Kenneth Darter

Writing, Music, and Life

The Yearning of Job

It constantly amazes me to read the Old Testament.  As Christians who live under the covenant of the New Testament, I think we oftentimes dismiss or skim over the OT and many Christians begin and end their study of the scripture with the gospels (but that’s just my very unscientific assumption; I’d love to be proven wrong).  If we do skip over it or just skim it, then we miss the whole point of the scripture.  There is so much in the OT that needs to be unpacked and studied in order to truly understand what the NT says to us.

Think about how much you would miss if you read just The Return of the King and or just The Dark Tower and skipped the rest of the books in the series.  (Of course, no one but a dedicated scholar with a degree in Middle English history could read the Silmarillion, but the first ten minutes in the movie pretty much sums it up).

405px-Hand_of_Sauron

(source: http://commons.wikimedia.org/wiki/File:Hand_of_Sauron.jpg)

In Job, there is a constant yearning for someone to intercede on man’s behalf.  Job is righteous – he has not wronged God, but God is too big for Job to approach on his own.  Job is seeking an arbitrator, an intercessor, a redeemer, or just a even just a friend.   (See Job 9:32-35, 16:18-21, 19:25-27)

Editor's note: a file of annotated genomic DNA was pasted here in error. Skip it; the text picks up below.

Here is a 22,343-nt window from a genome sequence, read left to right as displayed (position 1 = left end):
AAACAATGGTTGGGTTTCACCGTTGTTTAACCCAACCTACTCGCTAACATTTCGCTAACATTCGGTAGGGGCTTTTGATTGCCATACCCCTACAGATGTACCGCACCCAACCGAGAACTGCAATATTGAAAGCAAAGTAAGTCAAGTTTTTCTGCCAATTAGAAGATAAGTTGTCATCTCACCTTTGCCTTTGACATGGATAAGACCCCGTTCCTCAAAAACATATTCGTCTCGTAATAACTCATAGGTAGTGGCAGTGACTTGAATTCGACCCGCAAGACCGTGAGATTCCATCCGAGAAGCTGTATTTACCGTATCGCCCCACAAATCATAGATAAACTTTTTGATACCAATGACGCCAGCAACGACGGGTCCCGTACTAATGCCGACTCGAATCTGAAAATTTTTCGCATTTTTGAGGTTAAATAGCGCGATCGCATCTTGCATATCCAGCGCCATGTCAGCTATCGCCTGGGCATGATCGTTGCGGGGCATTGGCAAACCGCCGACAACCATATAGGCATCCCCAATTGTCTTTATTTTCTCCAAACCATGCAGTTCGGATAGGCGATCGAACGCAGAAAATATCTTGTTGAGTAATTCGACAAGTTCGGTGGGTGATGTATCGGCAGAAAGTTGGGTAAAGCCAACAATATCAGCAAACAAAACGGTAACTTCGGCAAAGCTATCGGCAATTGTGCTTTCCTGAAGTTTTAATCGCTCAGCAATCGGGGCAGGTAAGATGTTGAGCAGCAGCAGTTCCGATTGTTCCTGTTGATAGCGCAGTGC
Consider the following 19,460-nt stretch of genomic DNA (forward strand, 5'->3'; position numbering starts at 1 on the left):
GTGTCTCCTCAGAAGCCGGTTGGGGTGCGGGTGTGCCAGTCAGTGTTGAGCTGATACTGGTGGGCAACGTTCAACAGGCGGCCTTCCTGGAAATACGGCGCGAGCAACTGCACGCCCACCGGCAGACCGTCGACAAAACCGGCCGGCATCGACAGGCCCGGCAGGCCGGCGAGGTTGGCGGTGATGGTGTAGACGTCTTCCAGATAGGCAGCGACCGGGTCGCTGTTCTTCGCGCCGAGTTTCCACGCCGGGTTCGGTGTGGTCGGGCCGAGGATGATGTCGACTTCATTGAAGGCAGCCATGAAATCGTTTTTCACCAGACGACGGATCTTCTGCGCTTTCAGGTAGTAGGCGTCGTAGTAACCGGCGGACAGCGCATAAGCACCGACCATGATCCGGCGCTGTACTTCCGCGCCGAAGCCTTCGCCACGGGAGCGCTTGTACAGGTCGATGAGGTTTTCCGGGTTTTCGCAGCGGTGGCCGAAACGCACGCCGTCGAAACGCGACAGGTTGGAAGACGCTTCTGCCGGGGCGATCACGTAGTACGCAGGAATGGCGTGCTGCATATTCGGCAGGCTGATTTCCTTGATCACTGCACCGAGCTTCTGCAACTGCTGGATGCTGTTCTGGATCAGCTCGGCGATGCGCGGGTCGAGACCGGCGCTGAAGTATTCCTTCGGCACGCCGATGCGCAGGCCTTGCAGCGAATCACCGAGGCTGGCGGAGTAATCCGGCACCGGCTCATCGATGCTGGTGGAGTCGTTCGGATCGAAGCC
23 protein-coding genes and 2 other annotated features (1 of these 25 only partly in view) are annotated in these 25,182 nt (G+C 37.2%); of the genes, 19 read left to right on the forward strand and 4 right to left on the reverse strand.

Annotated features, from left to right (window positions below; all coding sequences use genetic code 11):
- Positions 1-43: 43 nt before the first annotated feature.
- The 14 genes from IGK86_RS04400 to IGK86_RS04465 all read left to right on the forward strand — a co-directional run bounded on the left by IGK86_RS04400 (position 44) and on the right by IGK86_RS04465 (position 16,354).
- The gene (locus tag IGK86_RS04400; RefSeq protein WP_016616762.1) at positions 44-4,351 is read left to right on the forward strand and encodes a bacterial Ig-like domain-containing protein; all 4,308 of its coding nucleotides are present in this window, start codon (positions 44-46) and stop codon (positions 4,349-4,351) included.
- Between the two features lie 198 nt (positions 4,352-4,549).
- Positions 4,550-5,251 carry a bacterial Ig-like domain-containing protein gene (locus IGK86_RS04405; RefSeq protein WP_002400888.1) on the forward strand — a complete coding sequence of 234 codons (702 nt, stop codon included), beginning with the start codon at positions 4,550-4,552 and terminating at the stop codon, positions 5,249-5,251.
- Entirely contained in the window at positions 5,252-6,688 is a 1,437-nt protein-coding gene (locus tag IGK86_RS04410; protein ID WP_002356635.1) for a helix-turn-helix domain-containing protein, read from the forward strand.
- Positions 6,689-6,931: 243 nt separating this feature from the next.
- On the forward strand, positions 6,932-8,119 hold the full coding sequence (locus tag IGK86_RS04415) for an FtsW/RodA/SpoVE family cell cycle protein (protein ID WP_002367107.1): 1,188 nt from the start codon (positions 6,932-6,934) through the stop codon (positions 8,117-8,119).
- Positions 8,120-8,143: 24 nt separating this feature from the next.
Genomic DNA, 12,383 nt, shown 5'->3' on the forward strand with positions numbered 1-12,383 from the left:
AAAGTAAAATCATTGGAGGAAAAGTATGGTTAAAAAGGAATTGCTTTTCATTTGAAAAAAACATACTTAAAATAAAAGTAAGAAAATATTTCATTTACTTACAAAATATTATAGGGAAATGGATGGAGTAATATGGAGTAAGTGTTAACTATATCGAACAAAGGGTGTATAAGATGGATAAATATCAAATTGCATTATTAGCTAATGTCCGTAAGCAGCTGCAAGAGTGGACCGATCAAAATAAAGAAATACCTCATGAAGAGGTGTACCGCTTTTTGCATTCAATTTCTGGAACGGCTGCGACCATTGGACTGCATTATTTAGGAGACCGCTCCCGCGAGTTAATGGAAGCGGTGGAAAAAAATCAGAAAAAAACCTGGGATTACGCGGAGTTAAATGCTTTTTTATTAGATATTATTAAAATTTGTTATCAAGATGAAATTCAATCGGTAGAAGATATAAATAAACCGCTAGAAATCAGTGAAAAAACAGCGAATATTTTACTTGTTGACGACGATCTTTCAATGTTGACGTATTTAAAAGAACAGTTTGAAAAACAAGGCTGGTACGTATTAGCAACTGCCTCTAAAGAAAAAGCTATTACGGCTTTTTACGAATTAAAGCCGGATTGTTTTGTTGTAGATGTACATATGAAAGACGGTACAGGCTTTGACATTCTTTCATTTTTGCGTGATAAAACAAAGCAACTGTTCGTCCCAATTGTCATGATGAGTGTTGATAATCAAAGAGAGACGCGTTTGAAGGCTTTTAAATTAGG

Job 14: 15-17 says:

You will call and I will answer you

You will long for the creature your hands have made

Surely then you will count my steps

But not keep track of my sin

My offenses will be sealed up in a bag

You will cover over my sin

Job understood the creation and fall of man.  And though he was “blameless and upright”, he still knew he had sins that needed to be covered.  He was searching for the son of God who was also the son of Man, the bridge between God and man.

In the end of the book, after God speaks to Job from the storm, Job’s response is very simple and I believe this is the same response we should have in front of the cross:

My ears had heard of you, but now my eyes have seen you

Therefore I despise myself and repent in dust and ashes (Job 42:5-6)

Blake Lord answering Job

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